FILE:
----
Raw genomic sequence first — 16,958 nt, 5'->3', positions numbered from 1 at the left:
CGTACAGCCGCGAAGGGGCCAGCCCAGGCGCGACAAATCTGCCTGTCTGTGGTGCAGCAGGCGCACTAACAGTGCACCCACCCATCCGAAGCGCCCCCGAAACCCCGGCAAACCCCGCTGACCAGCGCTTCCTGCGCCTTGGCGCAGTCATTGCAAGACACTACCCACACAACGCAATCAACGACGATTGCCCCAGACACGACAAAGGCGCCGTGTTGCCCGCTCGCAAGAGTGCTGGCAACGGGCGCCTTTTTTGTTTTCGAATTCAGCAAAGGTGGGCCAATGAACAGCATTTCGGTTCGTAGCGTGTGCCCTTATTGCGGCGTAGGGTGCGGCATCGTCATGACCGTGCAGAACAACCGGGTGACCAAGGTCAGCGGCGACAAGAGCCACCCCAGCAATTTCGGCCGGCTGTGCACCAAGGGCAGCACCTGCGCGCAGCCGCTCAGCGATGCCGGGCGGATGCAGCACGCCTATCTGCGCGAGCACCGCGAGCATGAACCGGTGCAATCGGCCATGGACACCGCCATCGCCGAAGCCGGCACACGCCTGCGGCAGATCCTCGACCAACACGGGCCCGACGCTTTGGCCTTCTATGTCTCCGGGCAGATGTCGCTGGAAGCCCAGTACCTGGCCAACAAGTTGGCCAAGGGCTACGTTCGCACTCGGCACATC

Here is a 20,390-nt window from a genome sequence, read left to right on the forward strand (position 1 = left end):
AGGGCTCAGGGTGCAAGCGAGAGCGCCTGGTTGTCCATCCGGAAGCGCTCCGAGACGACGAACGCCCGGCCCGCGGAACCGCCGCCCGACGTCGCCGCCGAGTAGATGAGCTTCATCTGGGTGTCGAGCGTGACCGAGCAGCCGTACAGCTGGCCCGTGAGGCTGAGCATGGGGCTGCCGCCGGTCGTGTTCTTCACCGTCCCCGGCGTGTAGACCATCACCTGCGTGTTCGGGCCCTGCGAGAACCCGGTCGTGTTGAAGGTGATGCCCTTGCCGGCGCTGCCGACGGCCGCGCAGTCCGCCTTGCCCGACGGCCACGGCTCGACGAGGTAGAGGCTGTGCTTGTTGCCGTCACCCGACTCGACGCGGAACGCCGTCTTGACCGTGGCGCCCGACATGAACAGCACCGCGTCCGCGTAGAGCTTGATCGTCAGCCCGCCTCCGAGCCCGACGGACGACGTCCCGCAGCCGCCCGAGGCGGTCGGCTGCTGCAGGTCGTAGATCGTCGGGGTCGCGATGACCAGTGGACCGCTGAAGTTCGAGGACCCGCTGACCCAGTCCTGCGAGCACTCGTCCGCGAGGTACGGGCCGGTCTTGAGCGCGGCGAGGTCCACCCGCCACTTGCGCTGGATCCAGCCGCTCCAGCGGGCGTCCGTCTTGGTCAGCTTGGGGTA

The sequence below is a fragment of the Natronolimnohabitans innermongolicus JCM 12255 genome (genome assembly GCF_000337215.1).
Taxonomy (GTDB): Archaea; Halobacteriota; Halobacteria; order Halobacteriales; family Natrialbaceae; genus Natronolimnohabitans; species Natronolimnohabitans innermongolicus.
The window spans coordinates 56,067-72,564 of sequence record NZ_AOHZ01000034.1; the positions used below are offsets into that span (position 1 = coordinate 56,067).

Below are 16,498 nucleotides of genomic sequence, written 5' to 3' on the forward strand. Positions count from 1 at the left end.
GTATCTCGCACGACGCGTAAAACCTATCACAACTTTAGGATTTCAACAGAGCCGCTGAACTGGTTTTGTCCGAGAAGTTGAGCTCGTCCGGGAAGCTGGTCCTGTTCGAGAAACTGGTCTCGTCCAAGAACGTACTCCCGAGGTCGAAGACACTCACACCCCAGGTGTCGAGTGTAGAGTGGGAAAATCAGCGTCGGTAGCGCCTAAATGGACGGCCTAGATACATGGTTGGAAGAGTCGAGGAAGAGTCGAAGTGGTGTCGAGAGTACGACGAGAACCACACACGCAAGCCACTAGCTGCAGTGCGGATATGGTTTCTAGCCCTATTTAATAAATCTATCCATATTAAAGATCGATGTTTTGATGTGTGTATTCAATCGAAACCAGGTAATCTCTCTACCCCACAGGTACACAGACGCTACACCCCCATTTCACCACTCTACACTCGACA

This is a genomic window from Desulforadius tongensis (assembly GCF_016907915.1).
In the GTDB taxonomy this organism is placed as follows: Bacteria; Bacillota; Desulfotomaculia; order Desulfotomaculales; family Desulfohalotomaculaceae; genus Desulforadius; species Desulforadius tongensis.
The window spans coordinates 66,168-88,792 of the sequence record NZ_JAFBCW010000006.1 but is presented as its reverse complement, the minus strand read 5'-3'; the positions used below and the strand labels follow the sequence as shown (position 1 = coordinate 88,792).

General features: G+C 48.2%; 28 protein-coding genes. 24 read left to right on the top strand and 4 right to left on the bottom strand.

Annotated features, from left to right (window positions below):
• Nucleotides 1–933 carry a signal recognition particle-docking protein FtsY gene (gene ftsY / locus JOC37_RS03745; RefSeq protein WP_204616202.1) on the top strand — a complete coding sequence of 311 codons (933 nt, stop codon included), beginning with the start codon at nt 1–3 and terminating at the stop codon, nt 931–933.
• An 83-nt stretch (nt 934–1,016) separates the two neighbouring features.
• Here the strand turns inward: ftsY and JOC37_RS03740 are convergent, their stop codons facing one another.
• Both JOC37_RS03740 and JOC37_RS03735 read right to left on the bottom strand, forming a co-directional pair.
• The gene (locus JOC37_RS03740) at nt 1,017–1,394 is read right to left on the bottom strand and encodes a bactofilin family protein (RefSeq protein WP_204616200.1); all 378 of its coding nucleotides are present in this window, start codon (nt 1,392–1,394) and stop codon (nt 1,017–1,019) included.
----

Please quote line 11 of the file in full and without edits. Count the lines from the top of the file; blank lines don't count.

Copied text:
In the GTDB taxonomy this organism is placed as follows: Bacteria; Bacillota; Desulfotomaculia; order Desulfotomaculales; family Desulfohalotomaculaceae; genus Desulforadius; species Desulforadius tongensis.